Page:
Symptoms, Diagnosis and Treatment
Pre-eclampsia is a pregnancy related condition that usually occurs in the second half of pregnancy and can prompt symptoms such as headaches, swelling, visual disturbances and pain under the rib cage or shoulder.
Symptoms of pre-eclampsia
Early signs of pre-eclampsia to look out for during pregnancy include having high blood pressure (hypertension) and protein in your urine (proteinuria).
You likely won’t notice these signs of pre-eclampsia but they should be picked up during routine health checks with your midwife.
Other symptoms of pre-eclampsia include:
- Swelling of feet, ankles, face and hands caused by water retention
- Severe headaches
- Visual disturbances
- Pain just below ribs or shoulders
If you spot any of these signs of pre-eclampsia, please speak to your midwife or pregnancy care provider and seek medical advice immediately.
If pre-eclampsia goes untreated, it can turn into eclampsia. Without treatment, eclampsia can be treated so it is important to spot the signs of pre-eclampsia early and seek medical support as soon as possible.
The exact cause of pre-eclampsia is not fully understood but it is believed to be connected with functioning of the placenta.
Preeclampsia occurs in approximately 5% of pregnant women. Typically, these are women who are having their first baby or who already have a history of high blood pressure or vascular disease.
Pre-eclampsia risk factors
There are several risk factors associated with the onset of pre-eclampsia.
Risk factors for pre-eclampsia include:
- Gestational diabetes
- Existing high blood pressure
- Family history of the condition
- Pre-eclampsia in a previous pregnancy (16% higher chance)
- Being over the age of 40
- A gap of 10 years between pregnancies
- Raised BMI
If you are thought to be at an increased risk for developing preeclampsia you may be advised to take a daily dose of aspirin from 12 weeks of pregnancy.
In the vast majority of cases the diagnosis of this condition occurs not through the above symptoms but is detected at routine antenatal appointments.
During your midwife or GP appointments you will have your blood pressure taken and urine tested. Women that present with high blood pressure and protein in their urine will be advised to have a blood test and will be monitored closely.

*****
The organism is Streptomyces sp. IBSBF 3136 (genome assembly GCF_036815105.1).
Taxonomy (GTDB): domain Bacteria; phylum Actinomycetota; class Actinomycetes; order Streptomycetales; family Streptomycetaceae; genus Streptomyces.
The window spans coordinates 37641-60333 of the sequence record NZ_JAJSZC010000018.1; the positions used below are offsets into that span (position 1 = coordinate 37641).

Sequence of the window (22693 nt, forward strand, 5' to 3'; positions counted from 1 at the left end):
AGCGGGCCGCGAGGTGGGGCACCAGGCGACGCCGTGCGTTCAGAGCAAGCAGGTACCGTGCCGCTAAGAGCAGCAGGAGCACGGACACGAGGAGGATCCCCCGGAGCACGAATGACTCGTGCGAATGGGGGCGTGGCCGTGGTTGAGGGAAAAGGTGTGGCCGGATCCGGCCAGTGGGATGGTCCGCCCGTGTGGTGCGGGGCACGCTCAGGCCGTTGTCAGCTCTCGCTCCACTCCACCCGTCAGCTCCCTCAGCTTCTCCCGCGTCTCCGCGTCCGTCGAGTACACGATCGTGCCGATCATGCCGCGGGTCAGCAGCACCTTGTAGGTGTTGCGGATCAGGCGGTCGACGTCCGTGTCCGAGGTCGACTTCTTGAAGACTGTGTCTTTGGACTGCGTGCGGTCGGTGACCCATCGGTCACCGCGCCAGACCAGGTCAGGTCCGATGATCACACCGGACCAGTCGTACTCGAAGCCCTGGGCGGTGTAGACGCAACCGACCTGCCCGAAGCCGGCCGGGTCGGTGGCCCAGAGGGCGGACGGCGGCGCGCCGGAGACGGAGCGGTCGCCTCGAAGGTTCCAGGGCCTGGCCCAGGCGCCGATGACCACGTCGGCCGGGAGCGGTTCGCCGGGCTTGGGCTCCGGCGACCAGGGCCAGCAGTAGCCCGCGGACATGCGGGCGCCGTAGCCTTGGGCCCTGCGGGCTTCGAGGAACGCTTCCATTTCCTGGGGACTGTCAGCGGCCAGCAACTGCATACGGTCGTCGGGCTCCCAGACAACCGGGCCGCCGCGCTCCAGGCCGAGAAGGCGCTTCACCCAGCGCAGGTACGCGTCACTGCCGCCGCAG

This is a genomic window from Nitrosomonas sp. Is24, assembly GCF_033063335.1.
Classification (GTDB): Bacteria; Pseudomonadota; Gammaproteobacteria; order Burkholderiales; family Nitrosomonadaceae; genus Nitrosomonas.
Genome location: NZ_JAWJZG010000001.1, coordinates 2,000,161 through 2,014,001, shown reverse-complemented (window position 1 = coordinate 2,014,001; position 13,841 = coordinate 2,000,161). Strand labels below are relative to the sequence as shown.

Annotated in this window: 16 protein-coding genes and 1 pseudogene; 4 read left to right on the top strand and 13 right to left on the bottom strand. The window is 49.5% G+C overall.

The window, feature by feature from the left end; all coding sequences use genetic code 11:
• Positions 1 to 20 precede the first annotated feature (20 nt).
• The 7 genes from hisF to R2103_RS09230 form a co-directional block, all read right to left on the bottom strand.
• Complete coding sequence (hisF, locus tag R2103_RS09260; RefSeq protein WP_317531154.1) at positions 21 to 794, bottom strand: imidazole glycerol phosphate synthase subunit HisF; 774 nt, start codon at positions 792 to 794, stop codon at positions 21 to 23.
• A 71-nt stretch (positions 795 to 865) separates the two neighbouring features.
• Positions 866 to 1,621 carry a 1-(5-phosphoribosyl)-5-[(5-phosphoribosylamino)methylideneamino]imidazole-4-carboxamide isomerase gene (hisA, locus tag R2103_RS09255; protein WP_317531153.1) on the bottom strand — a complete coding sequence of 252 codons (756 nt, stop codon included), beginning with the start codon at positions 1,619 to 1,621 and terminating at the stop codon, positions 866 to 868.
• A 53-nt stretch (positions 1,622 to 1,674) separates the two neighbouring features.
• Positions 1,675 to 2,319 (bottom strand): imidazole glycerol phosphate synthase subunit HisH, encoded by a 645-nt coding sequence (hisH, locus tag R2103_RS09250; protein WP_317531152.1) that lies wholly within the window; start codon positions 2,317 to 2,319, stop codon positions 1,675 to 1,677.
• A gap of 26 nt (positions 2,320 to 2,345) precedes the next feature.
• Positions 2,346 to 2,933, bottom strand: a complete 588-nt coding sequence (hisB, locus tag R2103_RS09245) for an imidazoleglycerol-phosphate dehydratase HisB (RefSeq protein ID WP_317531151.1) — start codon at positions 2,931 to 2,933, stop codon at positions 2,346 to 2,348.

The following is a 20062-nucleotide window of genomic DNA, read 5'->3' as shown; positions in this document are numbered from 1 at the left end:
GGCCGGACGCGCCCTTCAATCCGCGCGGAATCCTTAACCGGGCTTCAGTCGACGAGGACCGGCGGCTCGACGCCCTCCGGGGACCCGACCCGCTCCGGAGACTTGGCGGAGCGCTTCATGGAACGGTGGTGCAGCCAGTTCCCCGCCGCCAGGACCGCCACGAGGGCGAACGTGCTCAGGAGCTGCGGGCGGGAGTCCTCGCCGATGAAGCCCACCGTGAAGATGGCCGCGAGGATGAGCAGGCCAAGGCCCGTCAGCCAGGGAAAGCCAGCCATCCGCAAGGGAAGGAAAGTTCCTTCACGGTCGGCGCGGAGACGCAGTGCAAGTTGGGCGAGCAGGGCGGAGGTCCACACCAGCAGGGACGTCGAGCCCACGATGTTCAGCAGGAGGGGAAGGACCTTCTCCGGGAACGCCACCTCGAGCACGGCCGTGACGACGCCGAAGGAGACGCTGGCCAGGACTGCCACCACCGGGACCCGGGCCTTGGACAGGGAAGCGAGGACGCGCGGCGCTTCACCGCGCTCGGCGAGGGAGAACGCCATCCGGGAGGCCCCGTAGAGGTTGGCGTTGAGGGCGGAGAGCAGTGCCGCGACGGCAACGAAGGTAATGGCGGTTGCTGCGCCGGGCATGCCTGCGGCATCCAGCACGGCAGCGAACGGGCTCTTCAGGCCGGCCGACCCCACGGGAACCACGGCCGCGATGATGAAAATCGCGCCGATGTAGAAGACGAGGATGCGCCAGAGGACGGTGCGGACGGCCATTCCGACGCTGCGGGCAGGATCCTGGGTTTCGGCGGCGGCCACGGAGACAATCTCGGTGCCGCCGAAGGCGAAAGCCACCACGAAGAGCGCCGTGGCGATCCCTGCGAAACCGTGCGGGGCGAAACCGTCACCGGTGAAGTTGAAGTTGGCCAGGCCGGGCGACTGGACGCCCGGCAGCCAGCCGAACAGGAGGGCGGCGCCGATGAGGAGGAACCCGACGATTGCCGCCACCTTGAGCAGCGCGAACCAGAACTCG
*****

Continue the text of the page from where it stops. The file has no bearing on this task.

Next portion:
These tests will be used to detect the presence of pre-eclampsia, determine severity and decide on the best course of action to make sure you have a healthy, happy pregnancy.
Most cases of pre-eclampsia are rare. For up to 2% of women, the condition will become severe. If you are told that you have pre-eclampsia you may be advised to take blood pressure tablets.
If your blood pressure it thought to be unusually high you may be advised to stay in hospital where it will be measured on a regular basis. In severe cases your blood pressure may be taken every 15 minutes until it is stabilised. This will then be reduced to every 30 minute.
The only total cure is to deliver the baby. You may be advised that the safest option for you and your baby is to be induced or to have a caesarean section. The consultant at the hospital will discuss how best to manage your pregnancy and this will depend on how severe the pre-eclampsia is.
The main priority when managing pre-eclampsia is to look after the health and life of the mother. This, in turn, will also help protect the health and life of the baby.
Treatment for early, mild pre-eclampsia
The recommended treatment for early, mild pre-eclampsia is strict bed rest with regular doctor visits (likely every two days). You will also be advised to increase water intake and keep salt intake to a normal level to help reduce the risk of dehydration.
Pregnant women with early pre-eclampsia may also be advised to lay on their left side to increase the need to urinate.
Treatment for ongoing pre-eclampsia
If the mother does not improve after following the recommendations during early pre-eclampsia, she may have to go to hospital for closer monitoring and support.
During this hospital stay, you may be administered a balanced salt solution intravenously. You may also be given magnesium sulfate intravenously until your reflexes return to normal. These precautions help reduce the risk of seizures and can help lower blood pressure levels and swelling.
Constant monitoring during pre-eclampsia is important. Symptoms to be observed include headaches, visual disturbances, confusion, abdominal pain, vaginal bleeding or loss of fetal heart sounds.
What happens if you are not responding to pre-eclampsia treatment?
In some cases, doctors will choose to admit the patient to the intensive care unit for continuous monitoring of mother and baby.
If the mother is not responding to pre-eclampsia treatment, then delivering the baby will become the main priority. The stabilisation of pre-eclampsia and delivery of the baby will become the goal, no matter how long the pregnancy has been.
Mild pre-eclampsia could take between six to eight hours to stabilise. Four to six weeks after the baby has been delivered, the signs of pre-eclampsia should begin to subside and go away.
One in four cases of eclampsia occur during the first 2-4 days after delivery. So, the mother will need to be closely watched as often after delivery as she was during labour.
Recovery from pre-eclampsia is usually quick. You may need to see your doctor for the first couple of weeks following delivery. It may also be necessary to take medication to manage blood pressure levels.